Practical thought-controlled devices, such as wheelchairs, artificial arms, or even cars, are perhaps a step closer to reality thanks to research being carried out at Switzerland’s Ecole Polytechnique Fédérale de Lausanne (EPFL). Traditionally, brain-computer interfaces require the user to concentrate on constantly maintaining a mental command of either turn left, turn right, or no-command (go straight). According to EPFL, most users can’t sustain more than about an hour of the necessary mental effort. The school is developing a new system, however, that allows users to take breaks and shift their attention to other things while their thought-controlled device continues to operate on its own.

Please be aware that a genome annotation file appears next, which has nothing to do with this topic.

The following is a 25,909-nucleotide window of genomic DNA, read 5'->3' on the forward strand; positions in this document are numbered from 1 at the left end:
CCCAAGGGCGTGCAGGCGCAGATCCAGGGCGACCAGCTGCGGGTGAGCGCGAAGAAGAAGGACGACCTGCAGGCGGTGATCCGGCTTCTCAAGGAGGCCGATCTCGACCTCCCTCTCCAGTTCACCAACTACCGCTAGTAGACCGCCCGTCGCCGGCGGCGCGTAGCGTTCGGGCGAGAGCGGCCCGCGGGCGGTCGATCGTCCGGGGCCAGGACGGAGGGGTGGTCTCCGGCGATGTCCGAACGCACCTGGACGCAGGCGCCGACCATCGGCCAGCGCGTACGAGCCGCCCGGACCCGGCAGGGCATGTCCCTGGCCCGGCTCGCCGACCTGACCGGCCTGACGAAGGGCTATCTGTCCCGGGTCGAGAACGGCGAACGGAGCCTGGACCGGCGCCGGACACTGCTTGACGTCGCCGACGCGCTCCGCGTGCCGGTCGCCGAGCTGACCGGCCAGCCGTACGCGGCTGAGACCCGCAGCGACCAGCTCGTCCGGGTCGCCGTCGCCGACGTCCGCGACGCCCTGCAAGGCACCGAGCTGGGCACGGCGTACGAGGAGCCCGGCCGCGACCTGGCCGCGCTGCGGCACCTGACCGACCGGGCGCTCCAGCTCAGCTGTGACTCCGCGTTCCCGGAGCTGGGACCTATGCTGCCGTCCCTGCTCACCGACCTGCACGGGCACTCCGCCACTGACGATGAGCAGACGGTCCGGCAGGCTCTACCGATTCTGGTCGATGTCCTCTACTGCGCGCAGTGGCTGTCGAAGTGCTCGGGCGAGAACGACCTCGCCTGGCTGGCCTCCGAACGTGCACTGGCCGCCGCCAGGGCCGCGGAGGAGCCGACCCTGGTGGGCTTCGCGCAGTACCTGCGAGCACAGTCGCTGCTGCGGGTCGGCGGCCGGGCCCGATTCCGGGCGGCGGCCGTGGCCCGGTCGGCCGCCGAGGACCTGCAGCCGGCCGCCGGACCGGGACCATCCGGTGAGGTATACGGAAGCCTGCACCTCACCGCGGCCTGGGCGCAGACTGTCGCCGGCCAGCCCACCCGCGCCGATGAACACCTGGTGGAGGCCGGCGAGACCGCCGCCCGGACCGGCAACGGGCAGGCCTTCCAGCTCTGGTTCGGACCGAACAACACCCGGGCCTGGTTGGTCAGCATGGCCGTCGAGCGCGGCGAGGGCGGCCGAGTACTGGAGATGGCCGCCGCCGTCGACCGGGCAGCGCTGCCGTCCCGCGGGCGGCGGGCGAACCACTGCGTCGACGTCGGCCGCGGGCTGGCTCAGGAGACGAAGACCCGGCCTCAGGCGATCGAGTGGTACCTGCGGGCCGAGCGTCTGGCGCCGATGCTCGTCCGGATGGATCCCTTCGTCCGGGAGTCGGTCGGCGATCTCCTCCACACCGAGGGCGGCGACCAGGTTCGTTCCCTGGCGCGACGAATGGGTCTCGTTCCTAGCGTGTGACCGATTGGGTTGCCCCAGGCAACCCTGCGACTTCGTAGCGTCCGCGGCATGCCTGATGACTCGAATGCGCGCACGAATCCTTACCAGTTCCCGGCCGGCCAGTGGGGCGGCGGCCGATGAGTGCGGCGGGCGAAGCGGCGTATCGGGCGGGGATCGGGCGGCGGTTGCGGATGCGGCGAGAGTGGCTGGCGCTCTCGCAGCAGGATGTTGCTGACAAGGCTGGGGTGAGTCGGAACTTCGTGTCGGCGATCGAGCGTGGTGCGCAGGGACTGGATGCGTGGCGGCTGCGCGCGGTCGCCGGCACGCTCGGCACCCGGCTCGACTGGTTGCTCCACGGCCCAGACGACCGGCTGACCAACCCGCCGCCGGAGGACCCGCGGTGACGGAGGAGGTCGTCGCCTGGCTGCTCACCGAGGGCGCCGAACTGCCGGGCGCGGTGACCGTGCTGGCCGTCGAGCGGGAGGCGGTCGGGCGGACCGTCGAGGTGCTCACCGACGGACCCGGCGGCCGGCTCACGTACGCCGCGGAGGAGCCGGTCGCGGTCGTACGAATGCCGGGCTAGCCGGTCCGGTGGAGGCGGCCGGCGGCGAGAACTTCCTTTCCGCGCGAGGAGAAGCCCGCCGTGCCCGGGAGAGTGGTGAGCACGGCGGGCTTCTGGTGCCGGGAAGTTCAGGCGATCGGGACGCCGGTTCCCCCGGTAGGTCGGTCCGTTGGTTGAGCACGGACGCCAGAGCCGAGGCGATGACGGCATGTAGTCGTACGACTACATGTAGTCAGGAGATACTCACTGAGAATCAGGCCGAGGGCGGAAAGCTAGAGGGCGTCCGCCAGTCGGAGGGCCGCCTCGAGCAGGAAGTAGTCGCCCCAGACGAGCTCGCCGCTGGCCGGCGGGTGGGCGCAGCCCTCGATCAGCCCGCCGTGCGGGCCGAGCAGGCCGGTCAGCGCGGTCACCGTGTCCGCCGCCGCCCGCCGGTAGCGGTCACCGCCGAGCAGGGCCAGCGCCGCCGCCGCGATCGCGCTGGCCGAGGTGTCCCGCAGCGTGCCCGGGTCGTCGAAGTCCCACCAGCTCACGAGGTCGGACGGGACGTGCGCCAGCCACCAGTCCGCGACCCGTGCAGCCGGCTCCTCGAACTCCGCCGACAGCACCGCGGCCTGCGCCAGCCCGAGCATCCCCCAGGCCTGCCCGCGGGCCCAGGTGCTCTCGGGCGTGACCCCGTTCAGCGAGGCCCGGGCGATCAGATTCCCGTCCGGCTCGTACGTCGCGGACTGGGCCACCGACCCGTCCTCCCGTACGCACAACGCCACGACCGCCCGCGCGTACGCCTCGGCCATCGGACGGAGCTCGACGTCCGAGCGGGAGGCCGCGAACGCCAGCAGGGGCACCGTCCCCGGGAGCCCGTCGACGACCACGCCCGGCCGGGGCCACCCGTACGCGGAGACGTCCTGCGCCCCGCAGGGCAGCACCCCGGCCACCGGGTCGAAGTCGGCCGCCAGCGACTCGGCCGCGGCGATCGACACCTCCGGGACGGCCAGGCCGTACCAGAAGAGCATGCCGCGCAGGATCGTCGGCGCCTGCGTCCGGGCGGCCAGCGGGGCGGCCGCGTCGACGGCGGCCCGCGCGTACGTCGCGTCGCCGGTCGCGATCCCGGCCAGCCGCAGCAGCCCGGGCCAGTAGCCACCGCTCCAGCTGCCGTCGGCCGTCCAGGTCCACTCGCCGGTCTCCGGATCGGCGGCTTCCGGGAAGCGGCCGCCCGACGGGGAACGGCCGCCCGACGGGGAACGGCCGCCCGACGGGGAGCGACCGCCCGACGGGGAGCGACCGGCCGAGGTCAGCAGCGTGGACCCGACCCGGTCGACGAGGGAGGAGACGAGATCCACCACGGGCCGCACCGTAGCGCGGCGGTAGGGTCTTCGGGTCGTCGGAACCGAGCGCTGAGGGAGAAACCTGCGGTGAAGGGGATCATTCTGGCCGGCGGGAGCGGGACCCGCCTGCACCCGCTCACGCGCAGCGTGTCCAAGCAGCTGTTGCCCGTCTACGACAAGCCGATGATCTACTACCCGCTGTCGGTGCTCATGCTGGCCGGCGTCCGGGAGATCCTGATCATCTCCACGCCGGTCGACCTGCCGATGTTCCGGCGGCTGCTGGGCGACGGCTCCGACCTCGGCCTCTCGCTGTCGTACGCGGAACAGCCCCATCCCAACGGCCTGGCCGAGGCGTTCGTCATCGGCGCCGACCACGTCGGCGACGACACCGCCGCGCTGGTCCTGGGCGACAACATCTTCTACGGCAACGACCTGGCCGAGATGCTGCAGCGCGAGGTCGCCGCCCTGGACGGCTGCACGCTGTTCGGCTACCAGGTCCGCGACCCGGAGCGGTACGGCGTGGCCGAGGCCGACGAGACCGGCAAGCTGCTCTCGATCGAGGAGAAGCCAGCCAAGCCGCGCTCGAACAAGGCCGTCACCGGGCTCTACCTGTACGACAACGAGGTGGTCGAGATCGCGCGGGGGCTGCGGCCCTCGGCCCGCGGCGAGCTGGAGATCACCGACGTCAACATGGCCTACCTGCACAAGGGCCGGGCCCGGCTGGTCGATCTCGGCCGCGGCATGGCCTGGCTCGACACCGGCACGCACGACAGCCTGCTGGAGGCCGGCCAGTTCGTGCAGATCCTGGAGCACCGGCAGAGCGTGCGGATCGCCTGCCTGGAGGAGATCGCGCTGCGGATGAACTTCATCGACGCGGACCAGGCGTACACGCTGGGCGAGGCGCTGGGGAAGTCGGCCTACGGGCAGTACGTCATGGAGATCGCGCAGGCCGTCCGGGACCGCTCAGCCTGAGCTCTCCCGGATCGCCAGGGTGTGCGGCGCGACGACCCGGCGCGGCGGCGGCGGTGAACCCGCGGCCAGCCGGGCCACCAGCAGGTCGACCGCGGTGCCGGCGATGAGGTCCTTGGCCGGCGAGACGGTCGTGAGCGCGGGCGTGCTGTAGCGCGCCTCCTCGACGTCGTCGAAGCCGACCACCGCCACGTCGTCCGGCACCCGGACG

Read the full article: A more user-friendly brain-machine interface